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Prev Med. 1988 Jan;17(1):48-59.

Smoking intervention in the workplace using videotapes and nicotine chewing gum.

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Institute of Psychiatry, University of London, England.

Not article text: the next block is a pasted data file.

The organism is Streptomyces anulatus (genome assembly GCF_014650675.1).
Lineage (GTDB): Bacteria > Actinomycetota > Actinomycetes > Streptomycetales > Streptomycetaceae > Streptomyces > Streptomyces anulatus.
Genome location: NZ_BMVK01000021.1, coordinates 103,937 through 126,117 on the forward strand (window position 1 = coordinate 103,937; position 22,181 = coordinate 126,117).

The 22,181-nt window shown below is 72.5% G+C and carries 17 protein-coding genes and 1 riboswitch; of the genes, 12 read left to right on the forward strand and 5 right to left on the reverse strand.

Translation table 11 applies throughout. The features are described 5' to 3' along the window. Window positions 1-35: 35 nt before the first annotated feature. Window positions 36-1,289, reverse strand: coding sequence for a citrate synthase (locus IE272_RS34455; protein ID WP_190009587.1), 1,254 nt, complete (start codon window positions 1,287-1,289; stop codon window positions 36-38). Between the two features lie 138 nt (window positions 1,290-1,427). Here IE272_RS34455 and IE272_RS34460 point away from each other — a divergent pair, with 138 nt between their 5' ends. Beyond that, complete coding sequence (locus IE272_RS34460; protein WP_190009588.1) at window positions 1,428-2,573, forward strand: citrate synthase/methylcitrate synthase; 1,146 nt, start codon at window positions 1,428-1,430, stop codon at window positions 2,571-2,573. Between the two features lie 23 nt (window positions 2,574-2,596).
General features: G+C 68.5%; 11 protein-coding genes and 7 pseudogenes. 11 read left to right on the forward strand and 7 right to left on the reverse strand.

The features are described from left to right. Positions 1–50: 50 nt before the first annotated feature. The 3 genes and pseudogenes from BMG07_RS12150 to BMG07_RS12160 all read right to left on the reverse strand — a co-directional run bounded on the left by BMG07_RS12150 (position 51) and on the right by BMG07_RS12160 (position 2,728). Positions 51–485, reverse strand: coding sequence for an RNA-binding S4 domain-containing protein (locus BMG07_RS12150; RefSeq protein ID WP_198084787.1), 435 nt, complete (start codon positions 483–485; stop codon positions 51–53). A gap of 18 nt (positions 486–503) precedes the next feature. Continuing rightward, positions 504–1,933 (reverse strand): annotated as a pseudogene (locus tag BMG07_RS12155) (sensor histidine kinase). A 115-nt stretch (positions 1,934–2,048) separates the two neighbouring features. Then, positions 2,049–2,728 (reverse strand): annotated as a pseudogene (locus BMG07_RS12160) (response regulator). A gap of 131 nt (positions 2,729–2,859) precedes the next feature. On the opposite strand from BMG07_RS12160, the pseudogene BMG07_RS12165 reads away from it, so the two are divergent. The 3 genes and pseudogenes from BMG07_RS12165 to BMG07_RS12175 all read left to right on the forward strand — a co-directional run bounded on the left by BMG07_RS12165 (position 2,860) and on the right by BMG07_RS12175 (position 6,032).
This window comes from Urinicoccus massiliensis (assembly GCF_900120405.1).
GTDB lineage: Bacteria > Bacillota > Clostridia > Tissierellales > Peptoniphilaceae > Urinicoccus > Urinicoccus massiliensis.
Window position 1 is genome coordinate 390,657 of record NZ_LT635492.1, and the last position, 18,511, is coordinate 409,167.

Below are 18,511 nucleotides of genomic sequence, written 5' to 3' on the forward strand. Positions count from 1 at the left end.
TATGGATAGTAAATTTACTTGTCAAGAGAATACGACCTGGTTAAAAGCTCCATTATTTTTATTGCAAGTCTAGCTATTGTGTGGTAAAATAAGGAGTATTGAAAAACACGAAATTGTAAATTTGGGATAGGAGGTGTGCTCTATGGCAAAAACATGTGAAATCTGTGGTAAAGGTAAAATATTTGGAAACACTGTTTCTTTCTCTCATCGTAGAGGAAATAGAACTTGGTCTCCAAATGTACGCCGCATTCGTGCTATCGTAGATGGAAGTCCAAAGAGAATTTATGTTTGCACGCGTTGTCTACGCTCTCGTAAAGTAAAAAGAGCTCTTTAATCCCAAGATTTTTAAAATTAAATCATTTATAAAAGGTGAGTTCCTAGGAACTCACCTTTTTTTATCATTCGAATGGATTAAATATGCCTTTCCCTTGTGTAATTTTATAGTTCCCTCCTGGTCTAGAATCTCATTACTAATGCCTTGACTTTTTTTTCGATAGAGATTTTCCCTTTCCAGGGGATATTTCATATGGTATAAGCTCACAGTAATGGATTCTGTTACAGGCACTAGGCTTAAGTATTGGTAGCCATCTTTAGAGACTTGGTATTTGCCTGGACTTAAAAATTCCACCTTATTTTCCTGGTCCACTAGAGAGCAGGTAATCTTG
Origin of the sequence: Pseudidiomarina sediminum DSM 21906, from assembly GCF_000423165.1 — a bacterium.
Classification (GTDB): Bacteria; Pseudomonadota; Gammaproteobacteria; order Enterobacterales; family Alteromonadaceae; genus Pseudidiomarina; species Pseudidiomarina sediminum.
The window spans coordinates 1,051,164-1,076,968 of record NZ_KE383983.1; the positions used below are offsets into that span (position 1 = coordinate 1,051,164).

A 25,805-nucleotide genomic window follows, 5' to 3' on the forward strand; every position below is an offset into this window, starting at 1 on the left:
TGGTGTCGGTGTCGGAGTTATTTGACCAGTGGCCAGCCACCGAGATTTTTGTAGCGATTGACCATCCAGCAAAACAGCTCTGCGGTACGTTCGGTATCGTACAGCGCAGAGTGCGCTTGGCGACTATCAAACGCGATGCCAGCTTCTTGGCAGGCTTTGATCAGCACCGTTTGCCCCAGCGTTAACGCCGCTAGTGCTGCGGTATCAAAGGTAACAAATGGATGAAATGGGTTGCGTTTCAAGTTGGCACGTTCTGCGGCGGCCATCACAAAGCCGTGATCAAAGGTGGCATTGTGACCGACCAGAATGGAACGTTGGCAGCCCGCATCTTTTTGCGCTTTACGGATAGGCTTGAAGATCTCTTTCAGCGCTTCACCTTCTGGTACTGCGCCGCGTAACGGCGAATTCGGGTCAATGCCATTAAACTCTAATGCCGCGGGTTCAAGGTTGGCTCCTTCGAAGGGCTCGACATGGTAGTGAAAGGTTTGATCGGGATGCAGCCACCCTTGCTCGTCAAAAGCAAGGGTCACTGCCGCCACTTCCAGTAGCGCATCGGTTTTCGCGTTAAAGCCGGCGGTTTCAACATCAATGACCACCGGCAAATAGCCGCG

This article reports a series of randomized controlled studies in four companies in the United Kingdom which were designed to evaluate minimal smoking intervention programs based on the use of motivational videotapes or nicotine chewing gum. In the videotape studies, groups of smokers (N = 603) were randomly assigned to watch one of several different videotapes. They were followed-up, along with nonparticipants (N = 1,015), at 3 months and again at 1 year, and a biochemical validation of abstinence was performed. There were significant differences between the videotape conditions with regard to attitudes assessed immediately after exposure (intention and fear) and the proportion of smokers who tried to stop, but there were no significant differences in cessation, even in the short term. Using a strict definition of abstinence, long-term abstinence rates were under 10% in all four studies. In one company, we also investigated the effect of offering brief individual treatment based on nicotine chewing gum to a randomly chosen 50% sample of the videotape group (N = 161) still smoking at the 3-month follow-up. The treatment course was administered by occupational health nurses and consisted of four short consultations over a 12-week period. The results were encouraging: 16% of those who took the offer stopped during treatment and were still abstinent 1 year after the start of treatment compared with only 2% of the randomized no-intervention control group and 0% of those who were invited but did not attend.

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